Advantages and disadvantages of each technique
What are the advantages and disadvantages of using HME compared with spray drying to produce the amorphous solid dispersion?
HME has two primary advantages. First, no solvents are used, so solvent cost and recovery are not a factor in cost-of-goods
or environmental health and safety considerations. Second, the equipment footprint for HME is relatively small when the process
is scaled up.
The primary disadvantage of HME is that the compound must be melted or dissolved in molten polymer at high temperatures. Thus,
it is less applicable to compounds with higher melting temperatures or those that are thermally labile. This disadvantage
can be partially remedied by including nonvolatile and volatile plasticizers in the formulation, which lower the temperatures
required to produce an amorphous dispersion. Because an ideal amorphous dispersion is homogeneous at the molecular level,
a second disadvantage is that the homogeneity of the final dispersion can be affected by process parameters such as temperature,
screw configuration, screw speed, and feed rates; this aspect, combined with the relatively large minimum batch size, results
in cost and risk during early development.
What are the advantages/disadvantages of using spray drying compared with HME to the amorphous solid dispersion?
Spray drying offers the following advantages: it is applicable to a broader chemical space for the API and types of dispersion
polymers that can be used (due to dissolution of the API in a volatile organic solvent); it does not expose the API to excessive
heat during manufacture of the amorphous dispersion; and it can be scaled down, requiring smaller quantities of API during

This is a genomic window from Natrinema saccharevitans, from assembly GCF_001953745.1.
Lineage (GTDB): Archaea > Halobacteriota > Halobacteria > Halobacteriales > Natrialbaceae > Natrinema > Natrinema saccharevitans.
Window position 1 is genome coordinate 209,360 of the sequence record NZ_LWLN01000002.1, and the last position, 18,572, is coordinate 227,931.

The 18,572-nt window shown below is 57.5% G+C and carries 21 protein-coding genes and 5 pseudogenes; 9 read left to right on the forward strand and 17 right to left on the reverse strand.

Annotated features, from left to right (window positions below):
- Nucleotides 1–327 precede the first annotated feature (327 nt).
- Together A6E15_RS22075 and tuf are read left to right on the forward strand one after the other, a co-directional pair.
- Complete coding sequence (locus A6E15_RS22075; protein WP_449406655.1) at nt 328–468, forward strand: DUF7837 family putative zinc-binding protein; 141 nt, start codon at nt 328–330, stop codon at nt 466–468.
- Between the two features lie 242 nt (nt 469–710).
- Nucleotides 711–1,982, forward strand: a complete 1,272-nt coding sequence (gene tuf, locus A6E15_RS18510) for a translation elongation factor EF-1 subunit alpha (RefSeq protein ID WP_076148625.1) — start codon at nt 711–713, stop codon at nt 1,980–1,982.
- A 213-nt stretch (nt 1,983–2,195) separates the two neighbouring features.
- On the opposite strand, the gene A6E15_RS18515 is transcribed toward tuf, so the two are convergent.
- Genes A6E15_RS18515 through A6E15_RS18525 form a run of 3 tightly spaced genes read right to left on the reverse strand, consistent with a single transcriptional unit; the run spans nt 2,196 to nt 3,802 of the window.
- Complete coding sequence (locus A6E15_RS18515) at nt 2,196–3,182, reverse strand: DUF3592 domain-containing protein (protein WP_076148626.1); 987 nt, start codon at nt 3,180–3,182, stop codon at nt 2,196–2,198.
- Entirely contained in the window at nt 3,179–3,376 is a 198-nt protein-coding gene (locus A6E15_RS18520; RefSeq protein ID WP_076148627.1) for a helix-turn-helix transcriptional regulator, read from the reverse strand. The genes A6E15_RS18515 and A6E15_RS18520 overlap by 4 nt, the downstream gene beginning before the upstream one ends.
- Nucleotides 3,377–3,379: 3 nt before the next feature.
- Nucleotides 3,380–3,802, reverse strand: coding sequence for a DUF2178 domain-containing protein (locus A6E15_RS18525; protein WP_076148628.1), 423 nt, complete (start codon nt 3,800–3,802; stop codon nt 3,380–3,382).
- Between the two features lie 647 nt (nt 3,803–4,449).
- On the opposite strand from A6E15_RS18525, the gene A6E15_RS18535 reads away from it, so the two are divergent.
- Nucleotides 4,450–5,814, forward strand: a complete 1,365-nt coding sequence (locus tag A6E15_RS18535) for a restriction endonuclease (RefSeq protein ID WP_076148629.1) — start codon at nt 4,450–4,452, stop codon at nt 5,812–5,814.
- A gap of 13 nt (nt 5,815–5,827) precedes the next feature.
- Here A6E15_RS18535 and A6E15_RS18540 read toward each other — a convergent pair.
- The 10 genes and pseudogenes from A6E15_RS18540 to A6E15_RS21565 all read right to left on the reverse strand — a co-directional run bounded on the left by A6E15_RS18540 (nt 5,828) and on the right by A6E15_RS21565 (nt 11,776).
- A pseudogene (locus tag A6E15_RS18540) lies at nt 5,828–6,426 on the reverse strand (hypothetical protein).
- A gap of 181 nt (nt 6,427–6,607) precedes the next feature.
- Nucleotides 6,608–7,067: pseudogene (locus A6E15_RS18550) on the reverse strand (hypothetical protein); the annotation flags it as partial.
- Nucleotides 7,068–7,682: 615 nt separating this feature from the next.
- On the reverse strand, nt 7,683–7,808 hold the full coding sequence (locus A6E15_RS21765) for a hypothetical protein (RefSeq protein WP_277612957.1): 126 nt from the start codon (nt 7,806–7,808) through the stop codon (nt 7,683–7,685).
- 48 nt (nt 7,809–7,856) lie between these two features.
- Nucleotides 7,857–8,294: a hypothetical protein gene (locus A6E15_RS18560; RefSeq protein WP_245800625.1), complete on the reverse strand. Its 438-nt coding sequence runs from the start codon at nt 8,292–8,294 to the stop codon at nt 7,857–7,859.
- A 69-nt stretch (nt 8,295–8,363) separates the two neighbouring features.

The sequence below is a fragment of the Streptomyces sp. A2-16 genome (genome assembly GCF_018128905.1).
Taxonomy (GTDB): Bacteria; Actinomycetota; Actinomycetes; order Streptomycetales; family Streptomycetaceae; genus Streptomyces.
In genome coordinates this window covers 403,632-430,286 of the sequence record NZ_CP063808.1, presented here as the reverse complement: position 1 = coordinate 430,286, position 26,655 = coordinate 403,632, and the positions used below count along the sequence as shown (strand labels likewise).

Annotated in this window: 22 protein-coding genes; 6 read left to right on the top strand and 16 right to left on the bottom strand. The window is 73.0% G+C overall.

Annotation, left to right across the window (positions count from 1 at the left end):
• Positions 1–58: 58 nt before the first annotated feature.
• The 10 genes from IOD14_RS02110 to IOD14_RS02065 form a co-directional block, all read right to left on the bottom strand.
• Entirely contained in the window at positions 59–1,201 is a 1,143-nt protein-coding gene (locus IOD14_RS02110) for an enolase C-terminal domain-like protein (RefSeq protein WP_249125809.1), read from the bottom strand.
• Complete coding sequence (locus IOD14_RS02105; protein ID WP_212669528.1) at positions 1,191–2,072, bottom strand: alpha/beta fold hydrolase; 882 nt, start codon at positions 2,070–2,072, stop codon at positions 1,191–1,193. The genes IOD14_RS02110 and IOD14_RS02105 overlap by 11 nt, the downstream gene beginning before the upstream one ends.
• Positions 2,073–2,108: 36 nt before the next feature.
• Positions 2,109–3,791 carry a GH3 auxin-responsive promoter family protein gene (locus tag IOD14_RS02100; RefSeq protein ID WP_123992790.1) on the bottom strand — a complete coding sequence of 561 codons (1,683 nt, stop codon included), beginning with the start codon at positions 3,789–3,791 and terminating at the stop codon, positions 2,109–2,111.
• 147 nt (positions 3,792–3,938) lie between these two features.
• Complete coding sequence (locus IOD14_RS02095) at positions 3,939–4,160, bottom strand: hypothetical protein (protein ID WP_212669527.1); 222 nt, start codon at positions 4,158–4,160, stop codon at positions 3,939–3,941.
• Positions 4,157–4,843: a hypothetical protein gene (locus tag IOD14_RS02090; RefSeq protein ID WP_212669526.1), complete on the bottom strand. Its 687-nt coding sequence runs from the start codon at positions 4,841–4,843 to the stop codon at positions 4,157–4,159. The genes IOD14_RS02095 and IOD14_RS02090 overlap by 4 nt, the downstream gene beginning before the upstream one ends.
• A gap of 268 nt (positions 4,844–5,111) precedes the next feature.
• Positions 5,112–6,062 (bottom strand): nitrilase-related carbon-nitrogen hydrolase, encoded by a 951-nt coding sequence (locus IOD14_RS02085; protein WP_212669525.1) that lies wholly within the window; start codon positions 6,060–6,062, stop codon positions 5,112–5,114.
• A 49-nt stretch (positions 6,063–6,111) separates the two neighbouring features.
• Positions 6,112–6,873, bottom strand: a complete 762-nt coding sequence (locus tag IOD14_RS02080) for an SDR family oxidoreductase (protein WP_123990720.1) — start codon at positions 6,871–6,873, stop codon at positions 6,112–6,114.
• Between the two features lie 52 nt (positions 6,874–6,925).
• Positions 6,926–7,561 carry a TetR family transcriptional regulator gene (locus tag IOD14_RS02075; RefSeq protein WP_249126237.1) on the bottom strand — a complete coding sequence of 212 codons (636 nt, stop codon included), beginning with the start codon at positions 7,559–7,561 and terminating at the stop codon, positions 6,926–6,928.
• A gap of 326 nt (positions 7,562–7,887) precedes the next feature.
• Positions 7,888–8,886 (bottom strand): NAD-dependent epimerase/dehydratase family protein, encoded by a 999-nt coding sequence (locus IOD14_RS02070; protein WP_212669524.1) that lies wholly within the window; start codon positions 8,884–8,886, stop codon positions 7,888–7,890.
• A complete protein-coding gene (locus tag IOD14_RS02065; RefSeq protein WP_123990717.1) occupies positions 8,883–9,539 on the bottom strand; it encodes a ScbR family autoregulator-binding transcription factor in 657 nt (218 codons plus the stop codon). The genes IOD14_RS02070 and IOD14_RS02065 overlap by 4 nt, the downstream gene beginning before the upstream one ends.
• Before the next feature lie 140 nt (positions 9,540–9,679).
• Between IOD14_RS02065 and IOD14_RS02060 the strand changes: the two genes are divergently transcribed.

Spray drying has a few disadvantages as well: solvents are used and must be recovered, equipment footprints are larger, and
capital and operating costs are higher. These considerations must be taken into account when designing later-stage or commercial
processes and facilities, but they are not insurmountable—as evidenced by successful operation of Hovione's PSD-4 and PSD-5
spray-drying facilities and the fact that spray drying is used extensively outside of the pharmaceutical industry at large
Achieving desired bioavailability
Can you be specific in terms of achieving desired bioavailability/solubility of the resulting product, stability of the resulting
product, the ease and/or scalability of the manufacturing process, and other process conditions that are important in deciding
which approach to use?
As mentioned previously, both spray drying and HME can be used effectively to manufacture amorphous dispersions. A formulation
produced by either process would be expected to yield similar bioavailability and physical stability as long as both processes
yield a homogeneous amorphous dispersion with appropriate final-powder particle size, which generally requires milling for
HME. If either of the processes fails to produce a homogeneous amorphous dispersion, the resulting formulation will likely
underperform. This situation is most common when a compound fails to completely dissolve during the HME process due to either
the high melting temperature of the compound, or the low solubility of the compound in the molten polymer, resulting in crystallization
or phase separation when the melt cools.
Spray drying and HME are readily scaled. Commercial-scale equipment is available at many pharmaceutical organizations and
several contract research organizations.